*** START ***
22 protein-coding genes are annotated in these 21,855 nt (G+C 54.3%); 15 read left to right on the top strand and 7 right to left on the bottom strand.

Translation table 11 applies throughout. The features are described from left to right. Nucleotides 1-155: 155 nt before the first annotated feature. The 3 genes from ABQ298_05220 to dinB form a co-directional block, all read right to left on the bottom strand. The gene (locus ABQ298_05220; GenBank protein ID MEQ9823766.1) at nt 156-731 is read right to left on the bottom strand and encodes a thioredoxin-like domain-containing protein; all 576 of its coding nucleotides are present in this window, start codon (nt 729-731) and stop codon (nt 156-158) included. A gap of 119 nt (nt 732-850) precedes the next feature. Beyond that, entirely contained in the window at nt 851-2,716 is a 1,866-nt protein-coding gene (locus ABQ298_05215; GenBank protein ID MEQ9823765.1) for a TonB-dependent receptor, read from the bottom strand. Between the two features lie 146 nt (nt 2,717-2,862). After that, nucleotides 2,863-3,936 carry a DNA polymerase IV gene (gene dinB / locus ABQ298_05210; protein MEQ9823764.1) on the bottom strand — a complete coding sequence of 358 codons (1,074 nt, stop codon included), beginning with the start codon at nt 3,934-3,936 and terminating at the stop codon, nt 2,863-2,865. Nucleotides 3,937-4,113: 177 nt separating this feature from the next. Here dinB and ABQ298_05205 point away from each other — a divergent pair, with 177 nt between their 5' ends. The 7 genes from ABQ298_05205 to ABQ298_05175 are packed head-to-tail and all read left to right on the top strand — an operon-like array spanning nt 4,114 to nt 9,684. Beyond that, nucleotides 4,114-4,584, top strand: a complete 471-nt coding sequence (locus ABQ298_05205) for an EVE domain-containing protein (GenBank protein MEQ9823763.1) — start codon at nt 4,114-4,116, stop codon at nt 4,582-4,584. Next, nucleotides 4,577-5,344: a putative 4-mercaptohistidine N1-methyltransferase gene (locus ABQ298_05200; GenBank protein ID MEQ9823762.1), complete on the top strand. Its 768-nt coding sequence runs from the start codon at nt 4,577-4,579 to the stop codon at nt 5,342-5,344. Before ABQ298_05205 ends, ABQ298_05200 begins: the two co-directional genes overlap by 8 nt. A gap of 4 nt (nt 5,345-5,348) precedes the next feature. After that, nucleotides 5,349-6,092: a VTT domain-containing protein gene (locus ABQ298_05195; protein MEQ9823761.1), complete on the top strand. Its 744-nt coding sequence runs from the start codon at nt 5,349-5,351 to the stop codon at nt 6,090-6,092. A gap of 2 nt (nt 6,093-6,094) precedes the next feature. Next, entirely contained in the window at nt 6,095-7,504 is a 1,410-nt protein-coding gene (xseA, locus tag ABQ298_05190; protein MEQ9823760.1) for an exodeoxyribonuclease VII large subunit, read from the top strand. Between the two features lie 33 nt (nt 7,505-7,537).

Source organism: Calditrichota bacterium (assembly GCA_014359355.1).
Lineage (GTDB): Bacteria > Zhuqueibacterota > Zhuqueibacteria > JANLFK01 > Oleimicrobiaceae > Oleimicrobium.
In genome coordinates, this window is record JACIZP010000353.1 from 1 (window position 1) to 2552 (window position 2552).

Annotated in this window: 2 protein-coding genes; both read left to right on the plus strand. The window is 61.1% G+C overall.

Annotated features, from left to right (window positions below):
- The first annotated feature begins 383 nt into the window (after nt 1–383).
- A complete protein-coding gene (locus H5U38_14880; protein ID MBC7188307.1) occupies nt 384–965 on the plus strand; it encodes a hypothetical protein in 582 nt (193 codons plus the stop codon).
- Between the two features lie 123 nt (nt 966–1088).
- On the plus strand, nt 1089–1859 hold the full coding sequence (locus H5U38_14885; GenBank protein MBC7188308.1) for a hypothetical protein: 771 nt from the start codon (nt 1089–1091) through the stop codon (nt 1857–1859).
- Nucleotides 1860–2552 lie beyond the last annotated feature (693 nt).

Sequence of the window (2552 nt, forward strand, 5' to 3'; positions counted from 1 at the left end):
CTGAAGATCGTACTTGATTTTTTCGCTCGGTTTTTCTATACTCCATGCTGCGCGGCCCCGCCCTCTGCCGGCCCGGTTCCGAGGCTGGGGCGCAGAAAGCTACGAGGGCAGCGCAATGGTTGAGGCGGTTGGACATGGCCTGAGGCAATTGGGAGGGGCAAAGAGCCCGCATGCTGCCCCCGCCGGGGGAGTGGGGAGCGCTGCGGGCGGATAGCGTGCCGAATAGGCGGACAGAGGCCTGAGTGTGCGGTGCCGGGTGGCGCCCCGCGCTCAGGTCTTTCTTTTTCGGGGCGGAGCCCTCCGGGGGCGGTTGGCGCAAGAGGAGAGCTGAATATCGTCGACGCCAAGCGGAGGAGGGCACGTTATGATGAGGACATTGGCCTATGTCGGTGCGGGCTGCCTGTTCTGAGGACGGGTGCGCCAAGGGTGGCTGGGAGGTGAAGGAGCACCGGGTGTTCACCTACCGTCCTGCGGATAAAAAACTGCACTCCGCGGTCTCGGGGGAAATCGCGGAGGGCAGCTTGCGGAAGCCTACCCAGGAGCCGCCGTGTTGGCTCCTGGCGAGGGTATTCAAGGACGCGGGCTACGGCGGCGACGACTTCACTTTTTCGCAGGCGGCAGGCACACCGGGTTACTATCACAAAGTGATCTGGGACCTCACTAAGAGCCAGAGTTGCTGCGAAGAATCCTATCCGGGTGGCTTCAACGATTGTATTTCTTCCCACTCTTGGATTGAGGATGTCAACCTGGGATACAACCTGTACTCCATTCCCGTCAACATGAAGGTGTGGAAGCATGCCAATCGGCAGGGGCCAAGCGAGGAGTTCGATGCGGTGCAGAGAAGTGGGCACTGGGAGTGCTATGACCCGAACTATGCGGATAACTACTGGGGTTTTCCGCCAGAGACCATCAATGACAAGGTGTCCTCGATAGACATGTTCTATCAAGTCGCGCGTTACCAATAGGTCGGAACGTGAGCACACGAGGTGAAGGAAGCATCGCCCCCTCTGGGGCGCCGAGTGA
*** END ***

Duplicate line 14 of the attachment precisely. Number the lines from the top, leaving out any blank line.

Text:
CTGAAGATCGTACTTGATTTTTTCGCTCGGTTTTTCTATACTCCATGCTGCGCGGCCCCGCCCTCTGCCGGCCCGGTTCCGAGGCTGGGGCGCAGAAAGCTACGAGGGCAGCGCAATGGTTGAGGCGGTTGGACATGGCCTGAGGCAATTGGGAGGGGCAAAGAGCCCGCATGCTGCCCCCGCCGGGGGAGTGGGGAGCGCTGCGGGCGGATAGCGTGCCGAATAGGCGGACAGAGGCCTGAGTGTGCGGTGCCGGGTGGCGCCCCGCGCTCAGGTCTTTCTTTTTCGGGGCGGAGCCCTCCGGGGGCGGTTGGCGCAAGAGGAGAGCTGAATATCGTCGACGCCAAGCGGAGGAGGGCACGTTATGATGAGGACATTGGCCTATGTCGGTGCGGGCTGCCTGTTCTGAGGACGGGTGCGCCAAGGGTGGCTGGGAGGTGAAGGAGCACCGGGTGTTCACCTACCGTCCTGCGGATAAAAAACTGCACTCCGCGGTCTCGGGGGAAATCGCGGAGGGCAGCTTGCGGAAGCCTACCCAGGAGCCGCCGTGTTGGCTCCTGGCGAGGGTATTCAAGGACGCGGGCTACGGCGGCGACGACTTCACTTTTTCGCAGGCGGCAGGCACACCGGGTTACTATCACAAAGTGATCTGGGACCTCACTAAGAGCCAGAGTTGCTGCGAAGAATCCTATCCGGGTGGCTTCAACGATTGTATTTCTTCCCACTCTTGGATTGAGGATGTCAACCTGGGATACAACCTGTACTCCATTCCCGTCAACATGAAGGTGTGGAAGCATGCCAATCGGCAGGGGCCAAGCGAGGAGTTCGATGCGGTGCAGAGAAGTGGGCACTGGGAGTGCTATGACCCGAACTATGCGGATAACTACTGGGGTTTTCCGCCAGAGACCATCAATGACAAGGTGTCCTCGATAGACATGTTCTATCAAGTCGCGCGTTACCAATAGGTCGGAACGTGAGCACACGAGGTGAAGGAAGCATCGCCCCCTCTGGGGCGCCGAGTGA